Non-ballistic weapons can be grouped into four general categories: edged weapons, impact weapons, flexible weapons and personal weapons. Let’s take a closer look at these categories.
This category includes knives, razor blades, nails, sharpened credit cards, metal shanks, pens, scissors, pencils, broken glass, improvised edged weapons fashioned from some common object such as a coat hanger or coffee can, shower-curtain holder, kitchen utensils, screwdrivers and any object with an edge or a point that can cut or puncture. Again, this category of improvised weapons is the most versatile, as the edge and tip are two surface areas of a non-ballistic weapon that can be applied in the same attack and at the same time. No other type of improvised weapon can claim this capability.
Here, you have options including broom handles, baseball bats, telephones, tire irons, lumber, ax handles, high heels, rocks, tree branches, pipes, sticks, boots, toilet plunger handles, crowbars, closet poles and any other ridged object that can withstand substantial impact or shatter bone. This is the second and still a very effective category of non-ballistic weapons, as they can cause structural damage and render your assailants incapacitated by impact alone. Plus, they are often longer than edged weapons, providing greater effective range between you and your attacker(s).
This category consists of computer cables, ropes, piano wire, belts, bungee cords, scarves, telephone cords, chains, trashcan liners and any object with flexibility—anything that can be used to establish a choke hold, cause asphyxiation or crush the trachea. Although not as common as the categories of edged and impact weapons, this category of improvised weapons demands an equal level of respect. After all, do you know what the primary method of carrying out the death penalty in the United States was until 1936? Hanging by a rope, which is, of course, a flexible weapon.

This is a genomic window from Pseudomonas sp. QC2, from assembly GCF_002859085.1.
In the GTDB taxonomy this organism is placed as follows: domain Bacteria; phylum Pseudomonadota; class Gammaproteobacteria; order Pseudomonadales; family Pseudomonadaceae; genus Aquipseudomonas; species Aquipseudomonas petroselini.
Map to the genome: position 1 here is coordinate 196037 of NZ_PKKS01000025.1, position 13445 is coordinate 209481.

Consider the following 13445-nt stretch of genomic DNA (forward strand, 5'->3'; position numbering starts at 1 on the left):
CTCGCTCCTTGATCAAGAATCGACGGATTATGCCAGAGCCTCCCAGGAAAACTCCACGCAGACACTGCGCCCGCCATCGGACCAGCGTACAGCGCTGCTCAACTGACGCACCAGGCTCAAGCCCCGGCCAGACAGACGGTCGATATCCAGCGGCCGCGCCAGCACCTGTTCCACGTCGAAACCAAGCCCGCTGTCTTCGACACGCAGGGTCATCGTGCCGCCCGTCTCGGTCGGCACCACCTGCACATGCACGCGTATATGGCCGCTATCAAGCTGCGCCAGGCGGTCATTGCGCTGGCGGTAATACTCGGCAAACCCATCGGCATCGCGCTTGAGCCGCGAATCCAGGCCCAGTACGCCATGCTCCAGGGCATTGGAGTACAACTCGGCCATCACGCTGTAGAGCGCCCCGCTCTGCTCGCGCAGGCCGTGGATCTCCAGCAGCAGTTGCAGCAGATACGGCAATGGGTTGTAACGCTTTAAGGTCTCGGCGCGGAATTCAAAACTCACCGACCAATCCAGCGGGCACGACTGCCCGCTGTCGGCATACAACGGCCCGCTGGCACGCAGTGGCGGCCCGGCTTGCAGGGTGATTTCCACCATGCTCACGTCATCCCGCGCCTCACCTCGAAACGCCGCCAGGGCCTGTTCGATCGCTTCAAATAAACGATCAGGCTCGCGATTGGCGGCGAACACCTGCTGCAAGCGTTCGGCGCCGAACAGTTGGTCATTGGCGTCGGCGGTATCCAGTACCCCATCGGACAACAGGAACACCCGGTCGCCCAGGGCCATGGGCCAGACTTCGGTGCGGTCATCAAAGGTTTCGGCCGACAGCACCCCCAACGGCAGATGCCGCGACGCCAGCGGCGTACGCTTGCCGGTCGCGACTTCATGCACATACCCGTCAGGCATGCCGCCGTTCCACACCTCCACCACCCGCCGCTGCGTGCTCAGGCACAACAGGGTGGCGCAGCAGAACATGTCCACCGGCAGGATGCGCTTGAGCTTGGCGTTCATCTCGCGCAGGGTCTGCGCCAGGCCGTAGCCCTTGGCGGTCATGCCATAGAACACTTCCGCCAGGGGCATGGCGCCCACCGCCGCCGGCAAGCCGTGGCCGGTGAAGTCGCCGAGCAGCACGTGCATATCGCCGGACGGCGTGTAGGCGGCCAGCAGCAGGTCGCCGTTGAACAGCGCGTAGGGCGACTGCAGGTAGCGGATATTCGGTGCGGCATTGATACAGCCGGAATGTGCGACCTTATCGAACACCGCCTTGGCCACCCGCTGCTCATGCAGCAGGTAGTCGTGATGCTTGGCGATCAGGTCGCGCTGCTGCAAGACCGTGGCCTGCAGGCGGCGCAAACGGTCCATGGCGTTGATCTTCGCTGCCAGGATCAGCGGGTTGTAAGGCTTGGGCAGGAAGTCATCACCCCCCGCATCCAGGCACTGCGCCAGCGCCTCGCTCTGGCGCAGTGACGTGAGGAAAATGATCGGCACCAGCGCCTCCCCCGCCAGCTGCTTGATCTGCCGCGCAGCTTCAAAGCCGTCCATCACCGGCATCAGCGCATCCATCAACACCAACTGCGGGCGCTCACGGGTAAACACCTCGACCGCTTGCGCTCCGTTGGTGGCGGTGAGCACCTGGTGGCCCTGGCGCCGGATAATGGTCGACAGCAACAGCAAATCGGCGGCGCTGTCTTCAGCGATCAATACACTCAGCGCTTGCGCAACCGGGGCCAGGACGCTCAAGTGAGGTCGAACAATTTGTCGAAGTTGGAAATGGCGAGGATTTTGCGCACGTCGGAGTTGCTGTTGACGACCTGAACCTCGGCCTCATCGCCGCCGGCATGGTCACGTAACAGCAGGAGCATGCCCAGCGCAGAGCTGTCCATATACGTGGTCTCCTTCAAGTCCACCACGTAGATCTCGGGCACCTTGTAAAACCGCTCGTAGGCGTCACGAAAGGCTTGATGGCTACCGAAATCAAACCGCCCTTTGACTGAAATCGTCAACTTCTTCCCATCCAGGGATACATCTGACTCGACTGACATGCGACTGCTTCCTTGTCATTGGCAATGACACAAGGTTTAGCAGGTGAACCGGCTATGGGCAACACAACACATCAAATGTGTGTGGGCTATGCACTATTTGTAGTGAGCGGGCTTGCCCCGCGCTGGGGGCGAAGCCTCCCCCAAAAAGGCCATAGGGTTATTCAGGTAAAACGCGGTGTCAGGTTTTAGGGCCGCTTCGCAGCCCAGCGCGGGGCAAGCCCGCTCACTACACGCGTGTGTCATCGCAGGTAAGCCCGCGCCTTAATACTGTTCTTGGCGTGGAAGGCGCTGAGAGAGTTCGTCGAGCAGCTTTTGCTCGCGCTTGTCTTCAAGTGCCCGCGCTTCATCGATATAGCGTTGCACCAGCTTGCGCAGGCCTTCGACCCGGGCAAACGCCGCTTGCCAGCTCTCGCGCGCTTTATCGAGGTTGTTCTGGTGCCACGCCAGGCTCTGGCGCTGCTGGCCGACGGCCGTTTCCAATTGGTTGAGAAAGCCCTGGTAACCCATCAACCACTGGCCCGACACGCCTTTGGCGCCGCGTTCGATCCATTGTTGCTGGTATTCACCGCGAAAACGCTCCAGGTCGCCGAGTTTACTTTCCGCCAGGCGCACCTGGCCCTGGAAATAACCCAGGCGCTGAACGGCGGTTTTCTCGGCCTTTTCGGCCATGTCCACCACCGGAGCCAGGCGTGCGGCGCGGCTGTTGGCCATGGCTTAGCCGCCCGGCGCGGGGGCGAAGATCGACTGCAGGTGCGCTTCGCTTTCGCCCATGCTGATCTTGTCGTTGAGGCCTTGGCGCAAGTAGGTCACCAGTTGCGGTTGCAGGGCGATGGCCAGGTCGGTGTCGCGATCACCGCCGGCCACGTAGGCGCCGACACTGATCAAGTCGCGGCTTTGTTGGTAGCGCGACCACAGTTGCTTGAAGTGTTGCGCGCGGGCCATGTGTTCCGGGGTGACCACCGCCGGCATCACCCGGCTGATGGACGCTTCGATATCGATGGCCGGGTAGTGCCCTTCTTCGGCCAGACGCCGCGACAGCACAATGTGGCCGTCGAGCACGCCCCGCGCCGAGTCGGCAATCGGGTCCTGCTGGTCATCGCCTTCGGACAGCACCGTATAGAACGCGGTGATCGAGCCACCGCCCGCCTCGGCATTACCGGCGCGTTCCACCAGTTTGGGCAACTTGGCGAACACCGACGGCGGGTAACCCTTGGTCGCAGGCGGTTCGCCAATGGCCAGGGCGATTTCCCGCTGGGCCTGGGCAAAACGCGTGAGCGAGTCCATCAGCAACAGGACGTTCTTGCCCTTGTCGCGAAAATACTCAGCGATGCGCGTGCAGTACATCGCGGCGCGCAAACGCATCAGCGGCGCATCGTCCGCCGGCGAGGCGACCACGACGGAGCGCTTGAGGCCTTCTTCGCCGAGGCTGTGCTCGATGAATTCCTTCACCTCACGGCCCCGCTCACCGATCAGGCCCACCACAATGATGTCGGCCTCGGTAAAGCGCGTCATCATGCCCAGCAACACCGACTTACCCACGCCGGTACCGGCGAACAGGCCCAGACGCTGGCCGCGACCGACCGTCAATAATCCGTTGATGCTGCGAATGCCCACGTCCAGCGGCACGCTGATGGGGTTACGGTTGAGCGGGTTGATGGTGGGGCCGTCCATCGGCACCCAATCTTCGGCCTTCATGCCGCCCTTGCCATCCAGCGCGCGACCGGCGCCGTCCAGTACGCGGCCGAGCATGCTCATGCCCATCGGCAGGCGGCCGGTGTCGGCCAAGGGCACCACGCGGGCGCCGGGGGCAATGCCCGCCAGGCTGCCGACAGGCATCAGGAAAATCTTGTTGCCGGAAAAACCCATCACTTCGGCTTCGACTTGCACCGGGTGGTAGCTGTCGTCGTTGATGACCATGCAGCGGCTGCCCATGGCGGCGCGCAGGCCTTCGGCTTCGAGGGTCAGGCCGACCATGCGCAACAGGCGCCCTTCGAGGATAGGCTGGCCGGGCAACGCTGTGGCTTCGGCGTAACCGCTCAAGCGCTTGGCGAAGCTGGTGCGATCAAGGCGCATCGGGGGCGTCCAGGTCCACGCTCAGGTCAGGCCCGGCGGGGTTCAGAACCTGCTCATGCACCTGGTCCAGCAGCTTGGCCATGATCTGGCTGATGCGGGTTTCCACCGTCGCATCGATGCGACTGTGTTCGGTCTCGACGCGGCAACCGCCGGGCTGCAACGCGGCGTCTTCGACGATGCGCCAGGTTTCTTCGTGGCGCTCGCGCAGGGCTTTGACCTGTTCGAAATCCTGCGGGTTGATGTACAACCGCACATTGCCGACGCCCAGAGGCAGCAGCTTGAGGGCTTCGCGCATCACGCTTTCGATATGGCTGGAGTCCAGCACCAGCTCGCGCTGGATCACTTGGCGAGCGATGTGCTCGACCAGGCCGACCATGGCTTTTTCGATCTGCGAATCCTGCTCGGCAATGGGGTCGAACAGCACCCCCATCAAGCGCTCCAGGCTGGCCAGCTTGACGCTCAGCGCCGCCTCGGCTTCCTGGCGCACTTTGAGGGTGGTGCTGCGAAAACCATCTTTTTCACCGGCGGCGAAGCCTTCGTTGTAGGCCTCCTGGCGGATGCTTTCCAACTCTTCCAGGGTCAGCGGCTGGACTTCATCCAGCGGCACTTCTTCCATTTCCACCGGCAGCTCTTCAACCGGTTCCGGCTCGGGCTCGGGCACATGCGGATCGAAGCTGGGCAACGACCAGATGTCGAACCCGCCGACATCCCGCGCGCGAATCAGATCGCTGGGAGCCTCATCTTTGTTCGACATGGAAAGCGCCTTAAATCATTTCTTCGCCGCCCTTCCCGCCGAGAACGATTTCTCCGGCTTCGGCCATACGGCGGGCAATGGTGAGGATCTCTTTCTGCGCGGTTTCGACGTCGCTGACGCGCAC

Here, we’re talking about your various parts that can be weaponized: fists, knees, fingernails, shins, elbows, forehead, feet, teeth—any body part that can emulate the functionality of edged, impact or flexible weapons and inflict damage. It’s far easier to stop a threat with an edged, impact or flexible weapon than it is with your feet, but it can be done.
To effectively employ a non-ballistic weapon from any category, you must first be able to identify and then utilize such common items that will give you the decisive advantage in a violent physical encounter. What must you know to identify, access and effectively deploy every-day items in your environment to defend yourself, if necessary? It all starts with a Resource Assessment Listing. What is that and how can it give you the advantage in a real-world scenario?
A Resource Assessment Listing is nothing more than a mental checklist you create internally and on the fly when you are faced with a potential threat. You walk into a room and identify any loose, accessible item you can instantly grasp with your bare hands that, upon your rapid consideration, meet all three of these criteria: 1. Proximity; the nearer to you the better. You may need to move closer to it. 2. Speed; how quickly can you get it into your hand? Is it heavy, light, compact, clumsy? 3. Deployability; how effectively can this object be utilized in self-defense? For example, a pillow as an impact weapon is probably not your best choice.